Faculty from across the humanistic and interpretive social science disciplines will demonstrate why, and how, they have incorporated archival materials into undergraduate teaching, providing students with the chance to hone research and critical thinking skills through close engagement with rich primary sources. Participants will discuss the challenges and opportunities presented by these new pedagogical approaches, including best practices in using new digital storytelling technologies to present archivally-based research.

Instructor: Trudi Abel, cultural historian and archivist, David M. Rubenstein Rare Book & Manuscript Library and Duke Libraries

Summer Session I GS990 Section 09; offered May 23 – June 3 (two-week course), TWTH 12:30 – 2:35 p.m. EDT

Business and Entrepreneurship

Leading Teams: Foundations of Teamwork & Leadership

The purpose of this course is to explore research-based insights about how to make diverse teams perform well and how to lead with self-awareness. A great deal of research and professional life involves working in teams, yet many people find teamwork difficult—it requires coordination, there’s always a weak link and one’s contribution may seem to be unrecognized. The difficulty in coordinating with others and maintaining motivation has only increased in recent times due to the pandemic. In addition to being useful for understanding interpersonal dynamics at work, the lessons from this course can help students cope with the stress and uncertainty.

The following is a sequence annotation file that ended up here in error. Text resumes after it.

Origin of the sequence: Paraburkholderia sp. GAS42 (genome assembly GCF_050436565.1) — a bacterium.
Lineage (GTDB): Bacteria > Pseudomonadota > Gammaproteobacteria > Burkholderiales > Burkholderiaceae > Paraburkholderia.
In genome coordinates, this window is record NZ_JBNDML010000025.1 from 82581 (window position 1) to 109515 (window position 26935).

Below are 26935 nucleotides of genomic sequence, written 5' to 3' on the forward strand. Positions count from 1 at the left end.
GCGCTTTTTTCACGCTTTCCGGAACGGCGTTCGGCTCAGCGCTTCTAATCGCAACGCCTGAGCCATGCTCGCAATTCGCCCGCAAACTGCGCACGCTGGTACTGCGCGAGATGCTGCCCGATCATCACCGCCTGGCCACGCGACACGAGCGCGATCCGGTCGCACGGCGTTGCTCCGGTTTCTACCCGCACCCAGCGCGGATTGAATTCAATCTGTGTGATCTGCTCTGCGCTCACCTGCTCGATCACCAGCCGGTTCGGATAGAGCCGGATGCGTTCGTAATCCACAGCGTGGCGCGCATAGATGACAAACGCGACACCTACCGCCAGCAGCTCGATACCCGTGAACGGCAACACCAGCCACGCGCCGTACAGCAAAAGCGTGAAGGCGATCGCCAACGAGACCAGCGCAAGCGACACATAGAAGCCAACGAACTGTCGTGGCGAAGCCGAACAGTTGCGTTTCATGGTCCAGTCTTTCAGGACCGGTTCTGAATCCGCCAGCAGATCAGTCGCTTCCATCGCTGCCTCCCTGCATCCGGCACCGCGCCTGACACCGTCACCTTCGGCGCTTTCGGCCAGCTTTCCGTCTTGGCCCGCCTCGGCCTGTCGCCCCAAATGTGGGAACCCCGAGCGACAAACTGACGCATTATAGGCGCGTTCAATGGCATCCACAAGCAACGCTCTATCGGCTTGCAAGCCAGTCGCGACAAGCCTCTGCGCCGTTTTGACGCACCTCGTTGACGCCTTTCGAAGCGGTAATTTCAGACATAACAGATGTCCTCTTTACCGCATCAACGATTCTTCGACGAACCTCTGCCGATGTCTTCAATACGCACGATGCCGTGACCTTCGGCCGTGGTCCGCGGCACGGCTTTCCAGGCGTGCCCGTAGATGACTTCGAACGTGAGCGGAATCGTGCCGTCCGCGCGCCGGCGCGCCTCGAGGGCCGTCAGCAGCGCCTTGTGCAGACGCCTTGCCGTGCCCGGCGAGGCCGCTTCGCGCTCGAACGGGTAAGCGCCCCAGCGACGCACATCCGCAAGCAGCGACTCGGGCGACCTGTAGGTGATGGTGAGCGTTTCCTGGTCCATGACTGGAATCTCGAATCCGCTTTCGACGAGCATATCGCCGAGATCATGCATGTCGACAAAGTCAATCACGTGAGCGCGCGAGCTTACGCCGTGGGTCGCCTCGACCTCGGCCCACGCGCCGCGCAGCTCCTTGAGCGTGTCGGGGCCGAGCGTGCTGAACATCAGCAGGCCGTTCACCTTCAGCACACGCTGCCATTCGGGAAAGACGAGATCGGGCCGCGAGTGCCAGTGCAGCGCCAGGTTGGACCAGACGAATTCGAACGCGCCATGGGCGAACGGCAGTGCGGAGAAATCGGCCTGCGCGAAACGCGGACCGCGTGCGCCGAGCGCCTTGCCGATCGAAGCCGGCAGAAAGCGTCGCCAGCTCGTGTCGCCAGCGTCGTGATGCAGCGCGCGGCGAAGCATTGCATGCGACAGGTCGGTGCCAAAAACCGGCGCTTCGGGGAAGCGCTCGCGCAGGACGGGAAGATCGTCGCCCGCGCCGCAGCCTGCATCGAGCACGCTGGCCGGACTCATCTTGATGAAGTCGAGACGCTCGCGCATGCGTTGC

Instructor: Jessica Paek, PhD candidate in the Fuqua School of Business

Summer Session I GS990 Section 13; offered May 16 – 20 (one-week course), daily 9:30am – 12:30pm EDT

Business & Organizational Fundamentals